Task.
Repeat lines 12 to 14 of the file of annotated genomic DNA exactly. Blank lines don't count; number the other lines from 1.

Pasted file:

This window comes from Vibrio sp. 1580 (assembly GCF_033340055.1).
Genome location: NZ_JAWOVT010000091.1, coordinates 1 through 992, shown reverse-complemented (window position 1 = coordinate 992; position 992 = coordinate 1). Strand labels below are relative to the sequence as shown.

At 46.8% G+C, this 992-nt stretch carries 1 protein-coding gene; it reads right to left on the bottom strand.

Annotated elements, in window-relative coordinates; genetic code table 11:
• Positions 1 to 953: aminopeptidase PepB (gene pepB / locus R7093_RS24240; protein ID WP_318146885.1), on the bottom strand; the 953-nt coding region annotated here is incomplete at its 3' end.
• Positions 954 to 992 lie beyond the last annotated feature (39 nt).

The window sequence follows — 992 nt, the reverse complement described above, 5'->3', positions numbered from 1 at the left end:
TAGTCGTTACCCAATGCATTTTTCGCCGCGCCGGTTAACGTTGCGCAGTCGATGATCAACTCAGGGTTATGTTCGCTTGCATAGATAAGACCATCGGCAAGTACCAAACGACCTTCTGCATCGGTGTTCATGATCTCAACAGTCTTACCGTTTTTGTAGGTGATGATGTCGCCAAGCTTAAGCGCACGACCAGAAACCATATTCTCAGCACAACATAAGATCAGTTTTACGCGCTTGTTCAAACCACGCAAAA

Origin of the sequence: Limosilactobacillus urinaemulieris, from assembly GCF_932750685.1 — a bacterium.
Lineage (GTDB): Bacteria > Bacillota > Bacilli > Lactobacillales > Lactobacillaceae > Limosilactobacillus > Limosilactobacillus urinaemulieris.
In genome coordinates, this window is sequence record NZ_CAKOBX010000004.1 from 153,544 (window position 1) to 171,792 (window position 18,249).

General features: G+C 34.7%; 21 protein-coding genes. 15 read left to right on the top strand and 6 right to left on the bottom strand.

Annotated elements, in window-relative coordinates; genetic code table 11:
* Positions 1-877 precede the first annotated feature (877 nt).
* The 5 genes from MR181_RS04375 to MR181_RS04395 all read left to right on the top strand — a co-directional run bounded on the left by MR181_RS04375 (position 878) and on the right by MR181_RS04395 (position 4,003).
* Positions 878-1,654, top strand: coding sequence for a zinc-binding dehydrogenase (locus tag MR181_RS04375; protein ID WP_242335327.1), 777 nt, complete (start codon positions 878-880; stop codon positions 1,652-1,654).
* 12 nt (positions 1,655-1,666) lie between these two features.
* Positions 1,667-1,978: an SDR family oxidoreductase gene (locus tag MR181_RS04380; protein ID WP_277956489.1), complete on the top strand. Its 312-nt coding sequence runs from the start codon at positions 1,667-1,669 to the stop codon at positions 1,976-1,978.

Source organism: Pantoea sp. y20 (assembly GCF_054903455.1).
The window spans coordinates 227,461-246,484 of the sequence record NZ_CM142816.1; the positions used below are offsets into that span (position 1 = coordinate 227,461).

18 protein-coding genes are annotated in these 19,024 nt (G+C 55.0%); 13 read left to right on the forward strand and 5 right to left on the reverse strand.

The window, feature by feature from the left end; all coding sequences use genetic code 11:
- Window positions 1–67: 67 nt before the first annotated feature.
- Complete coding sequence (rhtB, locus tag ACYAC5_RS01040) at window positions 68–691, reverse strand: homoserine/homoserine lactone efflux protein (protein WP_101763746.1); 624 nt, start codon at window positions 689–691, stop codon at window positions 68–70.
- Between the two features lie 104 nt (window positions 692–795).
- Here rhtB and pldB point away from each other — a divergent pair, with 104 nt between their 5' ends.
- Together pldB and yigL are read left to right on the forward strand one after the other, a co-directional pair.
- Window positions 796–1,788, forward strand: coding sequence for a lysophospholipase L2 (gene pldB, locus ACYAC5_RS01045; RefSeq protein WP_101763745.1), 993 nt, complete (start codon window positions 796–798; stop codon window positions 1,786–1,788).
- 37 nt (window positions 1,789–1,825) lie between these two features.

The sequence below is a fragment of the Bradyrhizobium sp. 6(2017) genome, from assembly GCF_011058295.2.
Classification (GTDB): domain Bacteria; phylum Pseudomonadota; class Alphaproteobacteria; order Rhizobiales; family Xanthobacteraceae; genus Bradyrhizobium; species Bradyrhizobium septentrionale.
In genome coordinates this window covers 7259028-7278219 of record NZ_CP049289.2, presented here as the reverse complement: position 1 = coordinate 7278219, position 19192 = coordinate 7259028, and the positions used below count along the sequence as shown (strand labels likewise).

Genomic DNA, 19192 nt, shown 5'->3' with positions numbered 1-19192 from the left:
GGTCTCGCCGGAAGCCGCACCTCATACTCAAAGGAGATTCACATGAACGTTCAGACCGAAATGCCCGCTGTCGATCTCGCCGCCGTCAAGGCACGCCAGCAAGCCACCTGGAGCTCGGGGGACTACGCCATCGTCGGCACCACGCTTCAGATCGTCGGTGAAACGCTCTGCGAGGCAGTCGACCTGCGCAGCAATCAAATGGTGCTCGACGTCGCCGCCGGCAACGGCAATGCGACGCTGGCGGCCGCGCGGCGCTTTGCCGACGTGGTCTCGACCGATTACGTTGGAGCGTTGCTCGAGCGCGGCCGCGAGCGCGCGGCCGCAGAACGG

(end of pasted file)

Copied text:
General features: G+C 34.7%; 21 protein-coding genes. 15 read left to right on the top strand and 6 right to left on the bottom strand.

Annotated elements, in window-relative coordinates; genetic code table 11:
* Positions 1-877 precede the first annotated feature (877 nt).